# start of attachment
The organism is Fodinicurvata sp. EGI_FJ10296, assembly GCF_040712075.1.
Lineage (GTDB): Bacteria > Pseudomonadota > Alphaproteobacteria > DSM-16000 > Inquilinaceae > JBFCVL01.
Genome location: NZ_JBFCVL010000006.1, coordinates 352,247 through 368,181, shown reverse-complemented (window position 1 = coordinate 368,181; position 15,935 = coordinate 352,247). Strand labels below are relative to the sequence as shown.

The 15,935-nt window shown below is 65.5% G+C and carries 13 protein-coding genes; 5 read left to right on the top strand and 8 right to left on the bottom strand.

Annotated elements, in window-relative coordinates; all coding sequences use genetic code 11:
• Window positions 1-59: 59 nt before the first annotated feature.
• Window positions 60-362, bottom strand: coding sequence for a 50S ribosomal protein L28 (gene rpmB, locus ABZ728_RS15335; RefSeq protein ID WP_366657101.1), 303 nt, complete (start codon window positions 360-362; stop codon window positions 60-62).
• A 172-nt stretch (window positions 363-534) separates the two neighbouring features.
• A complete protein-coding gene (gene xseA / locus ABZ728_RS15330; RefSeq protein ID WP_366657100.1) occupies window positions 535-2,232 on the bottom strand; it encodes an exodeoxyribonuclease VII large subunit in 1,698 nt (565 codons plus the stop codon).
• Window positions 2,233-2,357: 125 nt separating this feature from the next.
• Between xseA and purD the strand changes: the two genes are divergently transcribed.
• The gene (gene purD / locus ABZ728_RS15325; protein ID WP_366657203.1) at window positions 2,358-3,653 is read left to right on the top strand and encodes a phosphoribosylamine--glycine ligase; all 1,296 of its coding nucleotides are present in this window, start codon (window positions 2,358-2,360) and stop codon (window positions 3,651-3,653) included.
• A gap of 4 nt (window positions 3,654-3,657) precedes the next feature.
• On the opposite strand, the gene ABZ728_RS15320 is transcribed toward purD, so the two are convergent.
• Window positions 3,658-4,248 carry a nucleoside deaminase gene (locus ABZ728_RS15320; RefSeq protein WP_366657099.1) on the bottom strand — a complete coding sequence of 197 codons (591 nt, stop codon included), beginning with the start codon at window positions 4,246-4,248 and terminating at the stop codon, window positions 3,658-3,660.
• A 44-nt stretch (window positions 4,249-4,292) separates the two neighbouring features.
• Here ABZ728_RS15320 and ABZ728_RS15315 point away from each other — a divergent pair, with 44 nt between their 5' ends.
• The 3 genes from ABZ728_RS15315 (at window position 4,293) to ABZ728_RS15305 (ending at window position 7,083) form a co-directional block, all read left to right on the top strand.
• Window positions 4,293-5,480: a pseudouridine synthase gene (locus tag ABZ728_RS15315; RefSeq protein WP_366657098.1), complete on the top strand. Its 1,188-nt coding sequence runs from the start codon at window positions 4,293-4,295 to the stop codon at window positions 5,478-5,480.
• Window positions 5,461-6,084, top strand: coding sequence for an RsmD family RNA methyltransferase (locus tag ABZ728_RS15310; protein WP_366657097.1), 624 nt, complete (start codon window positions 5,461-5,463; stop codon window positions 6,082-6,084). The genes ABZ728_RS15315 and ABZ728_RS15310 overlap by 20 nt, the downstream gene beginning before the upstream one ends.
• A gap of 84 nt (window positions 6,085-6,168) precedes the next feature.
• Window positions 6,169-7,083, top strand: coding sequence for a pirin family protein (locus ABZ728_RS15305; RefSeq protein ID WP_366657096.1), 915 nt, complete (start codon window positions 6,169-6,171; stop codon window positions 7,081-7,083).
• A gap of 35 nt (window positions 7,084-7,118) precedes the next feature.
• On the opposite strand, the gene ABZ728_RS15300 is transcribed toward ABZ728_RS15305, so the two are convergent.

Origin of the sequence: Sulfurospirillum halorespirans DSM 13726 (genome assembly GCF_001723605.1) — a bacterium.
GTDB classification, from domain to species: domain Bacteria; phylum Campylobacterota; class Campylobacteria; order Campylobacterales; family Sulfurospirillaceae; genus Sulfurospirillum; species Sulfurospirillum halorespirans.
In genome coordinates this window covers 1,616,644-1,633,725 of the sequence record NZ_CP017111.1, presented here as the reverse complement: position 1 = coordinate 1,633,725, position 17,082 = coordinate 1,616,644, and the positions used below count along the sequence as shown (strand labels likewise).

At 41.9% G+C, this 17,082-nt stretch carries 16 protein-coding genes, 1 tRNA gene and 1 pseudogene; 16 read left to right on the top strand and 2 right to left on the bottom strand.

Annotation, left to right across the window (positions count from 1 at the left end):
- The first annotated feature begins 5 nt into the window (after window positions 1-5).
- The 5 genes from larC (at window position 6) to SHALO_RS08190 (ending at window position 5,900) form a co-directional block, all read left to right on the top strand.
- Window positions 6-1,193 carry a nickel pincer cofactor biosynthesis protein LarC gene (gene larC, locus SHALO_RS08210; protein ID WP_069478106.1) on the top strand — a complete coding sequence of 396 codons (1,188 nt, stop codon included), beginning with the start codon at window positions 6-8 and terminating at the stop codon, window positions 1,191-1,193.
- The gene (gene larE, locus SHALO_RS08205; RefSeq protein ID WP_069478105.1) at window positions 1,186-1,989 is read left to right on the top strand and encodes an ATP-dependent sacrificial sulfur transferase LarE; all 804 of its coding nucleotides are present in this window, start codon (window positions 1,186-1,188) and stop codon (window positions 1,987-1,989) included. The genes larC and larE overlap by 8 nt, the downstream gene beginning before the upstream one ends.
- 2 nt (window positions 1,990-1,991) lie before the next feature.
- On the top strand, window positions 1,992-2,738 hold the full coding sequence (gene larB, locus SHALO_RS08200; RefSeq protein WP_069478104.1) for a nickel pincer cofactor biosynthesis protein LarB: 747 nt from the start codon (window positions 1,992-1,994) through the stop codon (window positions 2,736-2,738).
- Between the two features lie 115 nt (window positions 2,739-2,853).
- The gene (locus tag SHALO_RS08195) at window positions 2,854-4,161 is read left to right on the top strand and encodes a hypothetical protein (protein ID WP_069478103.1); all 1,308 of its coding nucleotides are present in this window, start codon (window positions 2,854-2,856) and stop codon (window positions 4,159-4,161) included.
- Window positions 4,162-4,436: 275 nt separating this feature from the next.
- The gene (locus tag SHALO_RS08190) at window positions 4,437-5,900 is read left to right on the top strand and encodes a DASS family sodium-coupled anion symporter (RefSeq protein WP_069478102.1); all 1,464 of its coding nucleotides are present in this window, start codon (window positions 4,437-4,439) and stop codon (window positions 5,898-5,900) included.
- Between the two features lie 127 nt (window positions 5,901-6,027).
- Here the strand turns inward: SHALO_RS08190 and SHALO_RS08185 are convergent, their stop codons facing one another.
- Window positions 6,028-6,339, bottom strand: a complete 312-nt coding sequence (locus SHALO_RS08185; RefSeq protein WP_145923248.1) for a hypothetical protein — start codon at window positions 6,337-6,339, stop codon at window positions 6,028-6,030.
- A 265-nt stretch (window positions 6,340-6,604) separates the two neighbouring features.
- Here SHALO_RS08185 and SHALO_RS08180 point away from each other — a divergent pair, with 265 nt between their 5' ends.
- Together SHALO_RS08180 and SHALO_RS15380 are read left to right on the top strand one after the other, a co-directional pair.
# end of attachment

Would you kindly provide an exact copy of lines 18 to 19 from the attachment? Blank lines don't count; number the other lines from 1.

• The 3 genes from ABZ728_RS15315 (at window position 4,293) to ABZ728_RS15305 (ending at window position 7,083) form a co-directional block, all read left to right on the top strand.
• Window positions 4,293-5,480: a pseudouridine synthase gene (locus tag ABZ728_RS15315; RefSeq protein WP_366657098.1), complete on the top strand. Its 1,188-nt coding sequence runs from the start codon at window positions 4,293-4,295 to the stop codon at window positions 5,478-5,480.